Dilemma About Energy : Can You EXPLAIN? [closed]  PROBLEM 1 : A 2.14 kg block is dropped from a height of 43.6 cm onto a spring of force constant k = 18.6 N/cm as shown in fig:12-19.find the maximum distance the spring will be compressed.

solution :::: Let the spring get compressed a distance x. If the object fell from a height h= 0.436 m . then conservation of energy gives

0.5 * k * (x^2) = mg(x+h) { note that we calculate "mgx" here } now if we put all the values we will get x = 0.111 meter

PROBLEM 2 : figure 12-16 shows a 7.94 kg stone resting on a spring . the spring is compressed 10.2 cm by the stone . the stone is pushed down an additional 28.6 cm and released. how much potential energy is stored in the spring just before the stone is released? and how high above this new (lowest) position will the stone rise?

solution ::: if x distance spring compressed because of mg ( m is the mass of block) we can get force constant k = F/x = mg/x = (7.94)(9.81)/0.012 = 764 N/m

after the stone is pushed down an additional 28.6 cm x = (0.286 + 0.102) meter

SO potential energy stored in the spring just before the stone is released

0.5 * k * (x^2) = 0.5 * 764 * (0.286 + 0.102)^2 = 57.5 J

if h is height from the lowest position to the highest it will rise,using conservation of energy we can say mgh = 57.5 J so h = 0.738 meter

note that we didnt use "mgx" here !!

now my question is why didnt we use mgx in second problem?? shouldnt we solve it like the first one??

problems collected from "Physics" by halliday,resnick,krane volume 1 5th edition this book isnt used as textbook in our country so this isnt a homework problem. im reading the book for my own pleasure.

closed as off-topic by Danu, Norbert Schuch, ACuriousMind♦, John Rennie, Sebastian RieseDec 11 '15 at 15:51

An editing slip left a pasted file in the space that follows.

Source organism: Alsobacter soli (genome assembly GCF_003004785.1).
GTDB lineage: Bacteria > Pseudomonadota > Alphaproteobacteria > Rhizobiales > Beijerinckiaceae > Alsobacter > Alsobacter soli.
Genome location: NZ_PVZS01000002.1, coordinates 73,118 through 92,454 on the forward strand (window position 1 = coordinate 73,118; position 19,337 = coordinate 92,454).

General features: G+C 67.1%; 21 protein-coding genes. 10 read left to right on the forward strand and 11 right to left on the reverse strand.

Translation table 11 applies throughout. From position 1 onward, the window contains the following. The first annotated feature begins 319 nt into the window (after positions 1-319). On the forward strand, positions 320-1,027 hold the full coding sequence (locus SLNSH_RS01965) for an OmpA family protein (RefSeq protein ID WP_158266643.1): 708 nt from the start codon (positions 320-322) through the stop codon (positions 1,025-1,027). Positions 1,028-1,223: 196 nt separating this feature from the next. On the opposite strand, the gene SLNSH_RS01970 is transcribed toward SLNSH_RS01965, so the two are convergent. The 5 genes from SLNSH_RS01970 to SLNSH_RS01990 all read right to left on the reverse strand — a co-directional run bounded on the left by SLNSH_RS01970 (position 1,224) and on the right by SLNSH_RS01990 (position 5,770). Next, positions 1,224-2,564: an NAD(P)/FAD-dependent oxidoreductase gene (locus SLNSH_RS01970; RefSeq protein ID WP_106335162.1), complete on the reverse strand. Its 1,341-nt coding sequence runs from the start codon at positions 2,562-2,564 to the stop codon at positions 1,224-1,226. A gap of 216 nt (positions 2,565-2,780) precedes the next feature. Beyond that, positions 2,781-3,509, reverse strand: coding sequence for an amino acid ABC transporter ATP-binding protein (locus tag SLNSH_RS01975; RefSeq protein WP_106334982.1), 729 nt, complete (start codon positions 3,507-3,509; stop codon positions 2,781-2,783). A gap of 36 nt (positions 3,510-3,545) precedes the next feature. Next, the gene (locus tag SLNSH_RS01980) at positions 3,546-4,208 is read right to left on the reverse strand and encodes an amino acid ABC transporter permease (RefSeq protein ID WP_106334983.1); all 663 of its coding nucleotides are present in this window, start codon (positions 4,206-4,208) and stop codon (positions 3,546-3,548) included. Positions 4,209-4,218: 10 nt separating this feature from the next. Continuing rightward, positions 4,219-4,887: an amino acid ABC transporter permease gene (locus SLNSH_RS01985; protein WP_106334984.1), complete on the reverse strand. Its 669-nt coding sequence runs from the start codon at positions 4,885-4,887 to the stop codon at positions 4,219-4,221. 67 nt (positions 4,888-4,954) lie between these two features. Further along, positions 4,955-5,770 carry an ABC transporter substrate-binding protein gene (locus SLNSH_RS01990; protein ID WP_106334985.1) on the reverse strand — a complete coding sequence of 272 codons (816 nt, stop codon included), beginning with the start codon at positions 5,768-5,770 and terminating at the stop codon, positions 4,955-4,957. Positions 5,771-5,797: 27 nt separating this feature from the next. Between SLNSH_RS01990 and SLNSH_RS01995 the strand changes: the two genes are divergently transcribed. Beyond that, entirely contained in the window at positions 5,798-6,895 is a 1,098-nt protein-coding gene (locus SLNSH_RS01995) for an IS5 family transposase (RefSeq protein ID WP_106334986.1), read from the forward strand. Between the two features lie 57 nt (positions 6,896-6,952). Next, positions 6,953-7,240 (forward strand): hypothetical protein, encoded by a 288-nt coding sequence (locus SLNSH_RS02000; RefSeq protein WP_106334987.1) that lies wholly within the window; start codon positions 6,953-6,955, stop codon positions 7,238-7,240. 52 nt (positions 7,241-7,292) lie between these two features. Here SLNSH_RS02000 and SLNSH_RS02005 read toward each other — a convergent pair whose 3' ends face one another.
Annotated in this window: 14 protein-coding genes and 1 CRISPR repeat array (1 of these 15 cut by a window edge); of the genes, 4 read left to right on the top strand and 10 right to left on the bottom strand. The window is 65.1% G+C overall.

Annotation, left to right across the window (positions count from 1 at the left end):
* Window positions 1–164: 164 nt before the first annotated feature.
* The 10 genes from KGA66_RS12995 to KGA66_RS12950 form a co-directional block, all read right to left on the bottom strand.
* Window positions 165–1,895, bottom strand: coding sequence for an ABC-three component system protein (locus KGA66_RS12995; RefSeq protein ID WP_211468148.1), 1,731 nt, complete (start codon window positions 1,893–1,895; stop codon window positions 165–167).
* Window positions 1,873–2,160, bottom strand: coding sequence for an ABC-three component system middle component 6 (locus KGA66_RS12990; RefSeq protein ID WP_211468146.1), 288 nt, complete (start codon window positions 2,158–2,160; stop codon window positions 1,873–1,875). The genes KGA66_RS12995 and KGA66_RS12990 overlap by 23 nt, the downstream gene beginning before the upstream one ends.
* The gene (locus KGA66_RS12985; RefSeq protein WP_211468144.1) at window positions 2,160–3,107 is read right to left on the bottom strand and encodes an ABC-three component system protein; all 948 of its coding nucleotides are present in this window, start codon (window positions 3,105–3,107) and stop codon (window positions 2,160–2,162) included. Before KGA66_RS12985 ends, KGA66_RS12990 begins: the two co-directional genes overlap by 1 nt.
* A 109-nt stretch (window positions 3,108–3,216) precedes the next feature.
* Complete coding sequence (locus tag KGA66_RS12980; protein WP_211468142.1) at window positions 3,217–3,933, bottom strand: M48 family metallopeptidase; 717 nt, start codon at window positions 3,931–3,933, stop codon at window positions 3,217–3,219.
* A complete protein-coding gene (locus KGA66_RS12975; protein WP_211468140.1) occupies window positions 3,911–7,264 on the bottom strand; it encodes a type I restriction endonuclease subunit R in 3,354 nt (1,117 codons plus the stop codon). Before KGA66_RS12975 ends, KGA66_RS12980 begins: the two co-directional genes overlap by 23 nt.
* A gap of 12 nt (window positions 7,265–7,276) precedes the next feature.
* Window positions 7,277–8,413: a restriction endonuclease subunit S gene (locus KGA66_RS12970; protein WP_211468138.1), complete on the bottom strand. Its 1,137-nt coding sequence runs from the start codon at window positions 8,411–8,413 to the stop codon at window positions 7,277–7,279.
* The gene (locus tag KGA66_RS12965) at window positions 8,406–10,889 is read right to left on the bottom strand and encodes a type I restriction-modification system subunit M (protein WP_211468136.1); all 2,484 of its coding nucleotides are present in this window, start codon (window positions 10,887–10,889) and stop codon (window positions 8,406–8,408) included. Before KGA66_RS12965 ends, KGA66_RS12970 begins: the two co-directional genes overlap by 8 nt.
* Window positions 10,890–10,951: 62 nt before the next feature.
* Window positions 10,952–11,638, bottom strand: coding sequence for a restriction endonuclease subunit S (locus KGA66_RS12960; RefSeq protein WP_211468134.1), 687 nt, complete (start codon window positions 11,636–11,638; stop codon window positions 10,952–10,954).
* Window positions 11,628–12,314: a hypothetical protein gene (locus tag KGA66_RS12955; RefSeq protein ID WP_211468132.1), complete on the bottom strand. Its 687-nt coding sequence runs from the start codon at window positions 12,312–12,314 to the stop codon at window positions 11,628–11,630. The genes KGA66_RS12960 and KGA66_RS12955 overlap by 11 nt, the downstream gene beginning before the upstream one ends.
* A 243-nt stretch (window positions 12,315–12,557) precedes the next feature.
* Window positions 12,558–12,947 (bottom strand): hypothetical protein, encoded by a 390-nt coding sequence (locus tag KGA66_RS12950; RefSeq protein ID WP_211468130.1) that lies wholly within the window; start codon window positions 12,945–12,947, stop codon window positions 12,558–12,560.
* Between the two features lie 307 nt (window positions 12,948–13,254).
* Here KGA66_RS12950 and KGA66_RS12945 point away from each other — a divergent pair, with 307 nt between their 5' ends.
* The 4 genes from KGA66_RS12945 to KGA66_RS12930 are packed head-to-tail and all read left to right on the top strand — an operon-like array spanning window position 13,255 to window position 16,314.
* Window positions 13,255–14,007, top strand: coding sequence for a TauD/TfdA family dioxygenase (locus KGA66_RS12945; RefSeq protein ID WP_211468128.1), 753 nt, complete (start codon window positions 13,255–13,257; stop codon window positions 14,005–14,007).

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In the first:

The energy of the mass till it reaches the height of uncompressed length of the spring: $E_i=mg(h+l)$

where $h$ is the height of the mass dropped from the uncompressed length of the spring

Final energy after compression: $E_f=\frac{1}{2}kx^2+mg(l-x)$

Equating $E_i$ and $E_f$

$\frac{1}{2}kx^2=mg(h+x)$

In second prob

$E_i=\frac{1}{2}k(x_1+x_2)^2+mg(l-x_1-x_2)$

$E_f=mg(h'+l)$

So, $mg(h'+x_1+x_2)=\frac{1}{2}k(x_1+x_2)^2$

$h'$ is the height of the mass will reach from the height of uncompressed length of the spring

This quantity $"h'+x_1+x_2"$ is basically taken as $"h"$ in your solution

• sorry, i don't get it. what do you mean by 'l' in mg(h+l)? – tahsin Dec 11 '15 at 18:12
• uncompressed length of the spring – Oswald Dec 11 '15 at 18:13

In the first picture, and before you push down the spring loading mass in the second picture, you have two forces with two corresponding energies, the force of the spring $F_s=k(x-x_0)$ and $F_g=-mg$, energies $E_s={1\over 2}k(x-x_0)^2$, and gravity $E_g=-mgx$, and they are equal and in opposite directions at equillibrium.

$F_s+F_g=0$

So their magnitudes are equal.

The same can't be said about when you push down the extra distance on the spring in the second problem. You are applying a force, lets call it $F_A$, say it goes in the same direction as gravity, and now recognize that is added to the equality.

$F_s+F_g+F_A=0$

Now gravity alone doesnt describe how tightly the spring is wound to be in equillibrium, but since you can figure out the spring constant and know its displacement from the initial equilibrium length you can determine the energy stored by the spring.

• In the first picture, and before you push down the spring loading mass in the second picture, you have two forces, the force of the spring Fs=0.5*k*(x^2) and gravity Fg=−mgx, and they are equal and in opposite directions at equillibrium. Fs+Fg=0 ###### that's not correct. please put their values and you will see they aren't equal – tahsin Dec 11 '15 at 16:09
• oops, I made a typo – Skyler Dec 11 '15 at 21:33
• Those are the corresponding energies, and then I meant to put the forces next – Skyler Dec 11 '15 at 21:33
• well, even their corresponding energies are not same. please put their values and notice that. 0.5 * k * (x^2) is not equal to mgx!!! – tahsin Dec 12 '15 at 13:41
• In the second example, obviously the two energies are not the same, there is a hand or whatever else that is also pushing down the block. In the first example when you reach equillibrium there is no movement, so there is no kinetic energy term, meaning the sum of ALL your potential energies (a spring initial gravity initial and final of both), will be equal. Initially I was just outlining the directional and functional dependency. It's up to you to pick the right coordinates and make sure all your variables are consistent. – Skyler Dec 12 '15 at 22:07